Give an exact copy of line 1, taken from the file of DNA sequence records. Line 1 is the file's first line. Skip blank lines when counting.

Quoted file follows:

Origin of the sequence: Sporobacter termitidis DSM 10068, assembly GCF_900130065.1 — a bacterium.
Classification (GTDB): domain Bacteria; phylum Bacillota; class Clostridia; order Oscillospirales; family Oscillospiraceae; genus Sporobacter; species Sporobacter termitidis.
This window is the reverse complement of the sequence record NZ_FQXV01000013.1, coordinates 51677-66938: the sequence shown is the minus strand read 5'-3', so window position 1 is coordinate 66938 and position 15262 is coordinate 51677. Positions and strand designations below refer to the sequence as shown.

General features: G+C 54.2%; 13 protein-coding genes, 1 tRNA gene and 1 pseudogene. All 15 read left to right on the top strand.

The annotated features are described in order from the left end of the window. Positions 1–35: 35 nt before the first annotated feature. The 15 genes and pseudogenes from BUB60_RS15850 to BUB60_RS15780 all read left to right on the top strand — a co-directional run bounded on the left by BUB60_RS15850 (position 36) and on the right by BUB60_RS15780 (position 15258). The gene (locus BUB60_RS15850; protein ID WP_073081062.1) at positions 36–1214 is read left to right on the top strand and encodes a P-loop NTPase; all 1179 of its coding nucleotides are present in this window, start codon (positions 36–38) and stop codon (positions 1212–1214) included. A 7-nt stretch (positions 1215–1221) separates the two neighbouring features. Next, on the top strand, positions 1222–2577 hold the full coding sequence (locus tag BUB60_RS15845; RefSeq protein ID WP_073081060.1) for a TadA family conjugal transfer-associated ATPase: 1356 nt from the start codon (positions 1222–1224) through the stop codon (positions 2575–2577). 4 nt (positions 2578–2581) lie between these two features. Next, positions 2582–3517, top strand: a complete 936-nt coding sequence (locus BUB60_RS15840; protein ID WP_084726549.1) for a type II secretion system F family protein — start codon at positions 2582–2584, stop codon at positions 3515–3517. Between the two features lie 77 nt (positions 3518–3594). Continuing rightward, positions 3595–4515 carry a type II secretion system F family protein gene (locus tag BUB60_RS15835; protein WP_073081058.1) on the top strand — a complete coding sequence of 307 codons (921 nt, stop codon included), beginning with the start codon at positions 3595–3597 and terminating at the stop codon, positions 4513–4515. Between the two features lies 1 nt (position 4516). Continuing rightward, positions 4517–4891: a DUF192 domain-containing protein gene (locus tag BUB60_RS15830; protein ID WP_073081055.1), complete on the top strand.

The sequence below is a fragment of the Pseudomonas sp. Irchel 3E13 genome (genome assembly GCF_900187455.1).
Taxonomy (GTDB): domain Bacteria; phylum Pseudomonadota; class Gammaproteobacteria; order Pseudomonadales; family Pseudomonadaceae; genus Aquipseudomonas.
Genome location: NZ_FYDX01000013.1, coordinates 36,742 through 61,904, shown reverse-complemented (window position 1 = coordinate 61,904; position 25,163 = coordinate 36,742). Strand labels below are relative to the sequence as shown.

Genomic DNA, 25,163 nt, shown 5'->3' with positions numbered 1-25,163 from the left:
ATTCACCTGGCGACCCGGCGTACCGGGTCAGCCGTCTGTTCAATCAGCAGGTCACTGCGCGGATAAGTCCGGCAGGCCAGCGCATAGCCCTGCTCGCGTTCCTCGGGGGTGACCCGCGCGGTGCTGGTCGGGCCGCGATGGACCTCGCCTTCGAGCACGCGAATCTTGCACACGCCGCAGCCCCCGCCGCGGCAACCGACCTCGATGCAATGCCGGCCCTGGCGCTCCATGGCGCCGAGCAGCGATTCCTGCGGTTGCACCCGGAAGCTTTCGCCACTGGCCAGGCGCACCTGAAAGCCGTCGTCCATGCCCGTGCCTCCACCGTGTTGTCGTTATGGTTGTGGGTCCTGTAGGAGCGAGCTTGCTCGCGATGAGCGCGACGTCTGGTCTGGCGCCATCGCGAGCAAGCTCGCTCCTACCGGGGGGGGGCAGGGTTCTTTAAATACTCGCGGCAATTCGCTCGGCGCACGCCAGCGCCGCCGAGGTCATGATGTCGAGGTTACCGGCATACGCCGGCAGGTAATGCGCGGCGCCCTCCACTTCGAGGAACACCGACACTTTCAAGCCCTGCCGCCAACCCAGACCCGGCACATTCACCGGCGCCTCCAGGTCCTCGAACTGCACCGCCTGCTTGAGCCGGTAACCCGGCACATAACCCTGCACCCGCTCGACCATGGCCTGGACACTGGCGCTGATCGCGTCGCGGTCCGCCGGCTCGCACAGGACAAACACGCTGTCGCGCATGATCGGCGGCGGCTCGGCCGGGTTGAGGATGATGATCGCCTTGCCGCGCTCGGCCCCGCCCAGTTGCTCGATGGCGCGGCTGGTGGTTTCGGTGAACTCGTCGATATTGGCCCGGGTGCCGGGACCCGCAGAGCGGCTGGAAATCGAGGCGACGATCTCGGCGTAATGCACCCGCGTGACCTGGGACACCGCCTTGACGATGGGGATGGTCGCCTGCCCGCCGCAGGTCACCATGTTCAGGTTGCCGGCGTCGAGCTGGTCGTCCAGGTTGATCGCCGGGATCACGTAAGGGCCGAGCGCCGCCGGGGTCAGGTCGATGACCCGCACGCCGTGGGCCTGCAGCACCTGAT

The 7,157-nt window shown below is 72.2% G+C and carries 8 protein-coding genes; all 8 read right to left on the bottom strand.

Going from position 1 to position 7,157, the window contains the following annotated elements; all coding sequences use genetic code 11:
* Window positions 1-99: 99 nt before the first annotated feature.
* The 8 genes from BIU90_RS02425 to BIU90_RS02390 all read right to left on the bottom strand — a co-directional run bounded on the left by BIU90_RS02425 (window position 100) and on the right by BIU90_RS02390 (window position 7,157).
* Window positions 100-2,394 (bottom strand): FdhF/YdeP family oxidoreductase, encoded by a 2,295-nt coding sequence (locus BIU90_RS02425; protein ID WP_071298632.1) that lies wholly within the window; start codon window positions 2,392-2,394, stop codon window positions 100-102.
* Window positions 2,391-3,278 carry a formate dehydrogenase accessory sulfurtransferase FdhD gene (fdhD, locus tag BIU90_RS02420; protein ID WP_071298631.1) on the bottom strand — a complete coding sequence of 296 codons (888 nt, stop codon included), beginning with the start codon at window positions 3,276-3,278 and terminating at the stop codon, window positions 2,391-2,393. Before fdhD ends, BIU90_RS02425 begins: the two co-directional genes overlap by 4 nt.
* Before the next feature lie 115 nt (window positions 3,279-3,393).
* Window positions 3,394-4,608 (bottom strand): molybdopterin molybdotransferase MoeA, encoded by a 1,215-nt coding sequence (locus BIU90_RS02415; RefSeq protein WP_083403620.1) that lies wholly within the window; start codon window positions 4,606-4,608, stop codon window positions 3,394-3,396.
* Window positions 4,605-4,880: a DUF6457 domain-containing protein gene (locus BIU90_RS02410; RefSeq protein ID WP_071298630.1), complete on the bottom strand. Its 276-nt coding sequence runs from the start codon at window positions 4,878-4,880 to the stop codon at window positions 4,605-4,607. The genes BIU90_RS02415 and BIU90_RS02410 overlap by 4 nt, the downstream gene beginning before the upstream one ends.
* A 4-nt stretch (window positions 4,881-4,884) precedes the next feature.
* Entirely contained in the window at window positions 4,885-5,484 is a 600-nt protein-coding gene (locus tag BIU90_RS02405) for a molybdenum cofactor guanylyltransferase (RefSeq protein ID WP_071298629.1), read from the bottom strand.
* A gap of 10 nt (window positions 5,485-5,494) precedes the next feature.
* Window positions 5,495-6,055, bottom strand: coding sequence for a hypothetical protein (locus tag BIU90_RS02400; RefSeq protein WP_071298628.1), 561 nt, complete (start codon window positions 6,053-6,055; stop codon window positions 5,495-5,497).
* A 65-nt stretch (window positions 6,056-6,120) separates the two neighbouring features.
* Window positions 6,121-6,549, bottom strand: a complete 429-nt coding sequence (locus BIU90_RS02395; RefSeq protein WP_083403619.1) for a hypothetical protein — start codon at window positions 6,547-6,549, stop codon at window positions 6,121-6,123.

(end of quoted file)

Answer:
Origin of the sequence: Sporobacter termitidis DSM 10068, assembly GCF_900130065.1 — a bacterium.